There’s still a LOT of education among the general car buying public that needs to be done.

        1. leptoquark says:

          Just wait until the next crisis, when gas is $6/gal. They’ll learn fast.

      2. Ken says:

        Agreed. But there are tons of errors in his video as well. If you are going to talk about the car, you should know what you are talking about. For instance, the touchscreen navigation unit does not play dvds as he says. And there is no “engine”. And he points to the invertor cover under the hood to show us where the battery and new engine are located. It almost sounds like one of my neighbors trying to explain a few of the many things ive told them about my electric cars to an onlooker. I agree we still have a long way to go. My Nissan dealer service manager still thinks my Leaf has oil and filter. He insisted that i should get it changed while its there for the battery checkup. His words exactly ” but we did it last year when you brought the car in for service” Even after i explained that all Leafs are electric, he said ” but it still has an engine and thst needs the oil changed”. Good thing i only have to bring it once a tear gor the required free battery check.

        1. Larry says:

          I’d cry, too, if my service personnel were so clueless!

      3. leptoquark says:

        I thought he actually wasn’t that bad, just a little grating to listen to. He correctly quoted kWh and not kW and had the range numbers correct. Having been a Leaf driver for close to 4 years, I did notice the boilerplate language about charging. It would really be great if the guys who sold Leafs drove Leafs daily. I would have told the potential customer all the tips and tricks. The salesfolks should also have a ipad handy running Plugshare, so people can see what’s near their work, or other places of interest.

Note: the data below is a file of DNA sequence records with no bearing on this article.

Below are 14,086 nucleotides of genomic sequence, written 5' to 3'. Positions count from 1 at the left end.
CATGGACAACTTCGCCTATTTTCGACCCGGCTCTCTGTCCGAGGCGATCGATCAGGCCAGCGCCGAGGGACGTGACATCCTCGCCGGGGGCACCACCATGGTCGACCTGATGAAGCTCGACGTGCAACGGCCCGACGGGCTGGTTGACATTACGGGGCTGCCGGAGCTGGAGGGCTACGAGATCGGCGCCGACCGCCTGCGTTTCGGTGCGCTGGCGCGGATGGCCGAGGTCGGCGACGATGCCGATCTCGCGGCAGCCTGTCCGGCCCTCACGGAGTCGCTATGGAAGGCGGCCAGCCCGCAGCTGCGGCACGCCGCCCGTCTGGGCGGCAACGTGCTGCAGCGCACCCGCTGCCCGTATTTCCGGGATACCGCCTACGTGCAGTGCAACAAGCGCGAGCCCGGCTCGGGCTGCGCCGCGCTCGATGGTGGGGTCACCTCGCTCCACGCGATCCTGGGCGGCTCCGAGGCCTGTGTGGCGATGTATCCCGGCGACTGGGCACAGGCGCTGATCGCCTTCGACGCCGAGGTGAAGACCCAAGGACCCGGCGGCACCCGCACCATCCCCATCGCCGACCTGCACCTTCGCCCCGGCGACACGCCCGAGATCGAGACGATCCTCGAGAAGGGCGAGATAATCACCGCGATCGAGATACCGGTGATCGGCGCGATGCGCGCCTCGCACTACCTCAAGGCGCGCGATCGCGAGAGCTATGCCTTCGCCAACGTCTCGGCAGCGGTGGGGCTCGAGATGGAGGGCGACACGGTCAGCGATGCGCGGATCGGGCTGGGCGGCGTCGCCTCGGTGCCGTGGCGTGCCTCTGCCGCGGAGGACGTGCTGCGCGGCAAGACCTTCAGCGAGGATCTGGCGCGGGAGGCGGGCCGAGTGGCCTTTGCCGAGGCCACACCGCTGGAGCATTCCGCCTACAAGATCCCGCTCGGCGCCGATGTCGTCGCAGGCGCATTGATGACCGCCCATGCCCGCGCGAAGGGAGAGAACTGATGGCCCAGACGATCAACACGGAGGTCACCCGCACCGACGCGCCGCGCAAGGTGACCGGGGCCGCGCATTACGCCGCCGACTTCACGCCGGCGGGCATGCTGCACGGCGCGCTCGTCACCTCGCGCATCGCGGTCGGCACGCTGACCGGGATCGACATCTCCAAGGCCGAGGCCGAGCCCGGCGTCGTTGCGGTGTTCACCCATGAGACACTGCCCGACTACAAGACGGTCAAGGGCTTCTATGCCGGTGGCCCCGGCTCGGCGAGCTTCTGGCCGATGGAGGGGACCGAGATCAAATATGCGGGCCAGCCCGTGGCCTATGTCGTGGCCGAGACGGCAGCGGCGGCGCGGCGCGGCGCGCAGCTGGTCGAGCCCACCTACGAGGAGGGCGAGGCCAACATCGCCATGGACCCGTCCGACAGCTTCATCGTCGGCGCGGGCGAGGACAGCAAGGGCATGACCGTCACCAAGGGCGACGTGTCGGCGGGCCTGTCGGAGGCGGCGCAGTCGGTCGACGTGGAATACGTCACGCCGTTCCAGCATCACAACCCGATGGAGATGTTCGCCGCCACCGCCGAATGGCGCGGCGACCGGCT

3. Texas FFE says:

      I’ve test driven the Leaf but I saw a few things in the video I had not seen before. I thought the front and side cameras and the swipe touch were cool. I wish my Fords had that charging port light. But I didn’t hear anything about satilite radio like both my Fords have or adaptive cruise control like my Fusion has. I was more impressed with the video than my test drive. I guess that just goes to show how little sales people know about their own cars.

      1. Ken says:

        The around view monitor became available as part of the premium package in 2013 for SV and SL. Cruise control was standard for 2011 and 2012, dropped on the base model for 2013 and 2014 and made standard again for all trim levels in 2015. It is not adaptive however. The charge port light became standard in 2013. Neither of 2012s had it, but my 2015 does and i guess it could be handy but i dont find it necessary. All Leafs have had satellite radio standard since 2011. Im pretty sure Sirius/Xm pays Nissan good to make sure every car is equipped with it so they have another potential customer. Id probably get it after the 3 month period if they weren’t so relentless about signing up and giving my cc info. And thr monthly fee is rediculously high.